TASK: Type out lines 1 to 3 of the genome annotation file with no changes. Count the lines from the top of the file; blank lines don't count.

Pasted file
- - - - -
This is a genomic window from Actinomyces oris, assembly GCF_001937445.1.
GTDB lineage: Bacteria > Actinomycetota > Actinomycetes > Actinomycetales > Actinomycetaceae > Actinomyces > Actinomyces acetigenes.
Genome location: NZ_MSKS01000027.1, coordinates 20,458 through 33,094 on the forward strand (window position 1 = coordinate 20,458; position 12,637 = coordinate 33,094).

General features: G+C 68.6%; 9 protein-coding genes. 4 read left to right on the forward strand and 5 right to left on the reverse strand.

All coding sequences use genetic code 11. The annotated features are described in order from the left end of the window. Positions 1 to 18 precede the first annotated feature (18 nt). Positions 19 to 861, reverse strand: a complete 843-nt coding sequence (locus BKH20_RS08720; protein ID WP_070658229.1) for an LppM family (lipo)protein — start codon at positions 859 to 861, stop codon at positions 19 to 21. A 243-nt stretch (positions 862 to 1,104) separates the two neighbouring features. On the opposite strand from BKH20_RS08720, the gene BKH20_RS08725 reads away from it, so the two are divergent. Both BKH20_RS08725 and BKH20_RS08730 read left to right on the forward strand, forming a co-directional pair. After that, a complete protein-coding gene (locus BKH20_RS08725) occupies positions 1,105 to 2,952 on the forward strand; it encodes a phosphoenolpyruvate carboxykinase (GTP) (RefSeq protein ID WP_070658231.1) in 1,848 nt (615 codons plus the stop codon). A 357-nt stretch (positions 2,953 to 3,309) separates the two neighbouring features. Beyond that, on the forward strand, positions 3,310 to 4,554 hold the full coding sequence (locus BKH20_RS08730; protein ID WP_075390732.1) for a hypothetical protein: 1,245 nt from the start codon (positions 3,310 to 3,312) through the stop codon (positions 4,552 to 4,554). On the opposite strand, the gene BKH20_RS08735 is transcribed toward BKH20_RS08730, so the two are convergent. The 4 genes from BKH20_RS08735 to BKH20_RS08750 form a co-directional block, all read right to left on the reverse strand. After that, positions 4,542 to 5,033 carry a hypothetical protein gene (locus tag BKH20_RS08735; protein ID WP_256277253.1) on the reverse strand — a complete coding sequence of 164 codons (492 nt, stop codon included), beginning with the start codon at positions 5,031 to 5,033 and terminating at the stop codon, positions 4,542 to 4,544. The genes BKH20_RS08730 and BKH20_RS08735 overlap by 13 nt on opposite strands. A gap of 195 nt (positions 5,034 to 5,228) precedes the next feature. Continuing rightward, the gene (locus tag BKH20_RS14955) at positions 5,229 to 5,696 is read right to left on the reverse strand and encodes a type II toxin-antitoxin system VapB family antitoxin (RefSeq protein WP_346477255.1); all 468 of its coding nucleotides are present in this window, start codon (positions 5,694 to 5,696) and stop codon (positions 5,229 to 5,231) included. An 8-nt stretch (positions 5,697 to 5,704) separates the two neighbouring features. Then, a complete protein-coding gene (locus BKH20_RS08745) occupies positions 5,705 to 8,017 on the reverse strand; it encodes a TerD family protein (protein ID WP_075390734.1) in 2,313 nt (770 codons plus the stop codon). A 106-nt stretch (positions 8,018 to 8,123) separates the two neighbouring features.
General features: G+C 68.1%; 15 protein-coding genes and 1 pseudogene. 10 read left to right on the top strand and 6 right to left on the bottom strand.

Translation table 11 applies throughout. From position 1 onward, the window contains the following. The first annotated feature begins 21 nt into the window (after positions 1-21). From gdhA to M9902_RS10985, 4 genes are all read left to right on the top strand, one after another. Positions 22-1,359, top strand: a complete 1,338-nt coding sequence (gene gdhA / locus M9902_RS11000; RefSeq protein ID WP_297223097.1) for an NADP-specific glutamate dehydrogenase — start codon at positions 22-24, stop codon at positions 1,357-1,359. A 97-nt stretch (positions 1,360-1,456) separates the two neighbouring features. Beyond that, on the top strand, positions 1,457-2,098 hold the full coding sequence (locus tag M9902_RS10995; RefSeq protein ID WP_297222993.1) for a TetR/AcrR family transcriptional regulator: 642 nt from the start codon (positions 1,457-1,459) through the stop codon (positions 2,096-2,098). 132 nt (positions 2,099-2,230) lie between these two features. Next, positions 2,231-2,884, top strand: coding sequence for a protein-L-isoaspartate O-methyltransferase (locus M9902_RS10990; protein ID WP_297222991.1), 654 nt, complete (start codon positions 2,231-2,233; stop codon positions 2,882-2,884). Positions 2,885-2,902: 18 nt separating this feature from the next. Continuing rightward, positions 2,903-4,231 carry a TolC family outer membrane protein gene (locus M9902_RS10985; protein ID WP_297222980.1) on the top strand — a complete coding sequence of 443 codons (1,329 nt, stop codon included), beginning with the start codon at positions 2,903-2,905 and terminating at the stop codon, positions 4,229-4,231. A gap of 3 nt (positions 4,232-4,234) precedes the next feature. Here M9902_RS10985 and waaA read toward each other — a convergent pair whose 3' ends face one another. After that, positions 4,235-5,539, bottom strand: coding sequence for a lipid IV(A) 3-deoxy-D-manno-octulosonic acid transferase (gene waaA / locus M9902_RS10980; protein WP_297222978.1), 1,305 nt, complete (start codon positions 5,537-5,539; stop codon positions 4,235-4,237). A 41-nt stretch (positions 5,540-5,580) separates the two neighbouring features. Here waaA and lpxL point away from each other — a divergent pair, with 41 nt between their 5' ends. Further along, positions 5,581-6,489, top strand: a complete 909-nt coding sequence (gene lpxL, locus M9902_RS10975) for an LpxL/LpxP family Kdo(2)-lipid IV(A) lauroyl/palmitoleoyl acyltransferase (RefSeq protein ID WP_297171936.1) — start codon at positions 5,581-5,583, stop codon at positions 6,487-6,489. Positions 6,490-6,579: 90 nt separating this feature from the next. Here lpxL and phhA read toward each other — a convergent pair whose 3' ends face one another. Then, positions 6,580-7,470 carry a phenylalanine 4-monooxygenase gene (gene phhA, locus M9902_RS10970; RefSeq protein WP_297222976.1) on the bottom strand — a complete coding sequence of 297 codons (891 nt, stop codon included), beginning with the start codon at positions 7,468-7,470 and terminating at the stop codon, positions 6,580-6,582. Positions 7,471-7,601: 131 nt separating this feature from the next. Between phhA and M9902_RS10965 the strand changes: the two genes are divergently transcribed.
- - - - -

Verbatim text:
This is a genomic window from Actinomyces oris, assembly GCF_001937445.1.
GTDB lineage: Bacteria > Actinomycetota > Actinomycetes > Actinomycetales > Actinomycetaceae > Actinomyces > Actinomyces acetigenes.
Genome location: NZ_MSKS01000027.1, coordinates 20,458 through 33,094 on the forward strand (window position 1 = coordinate 20,458; position 12,637 = coordinate 33,094).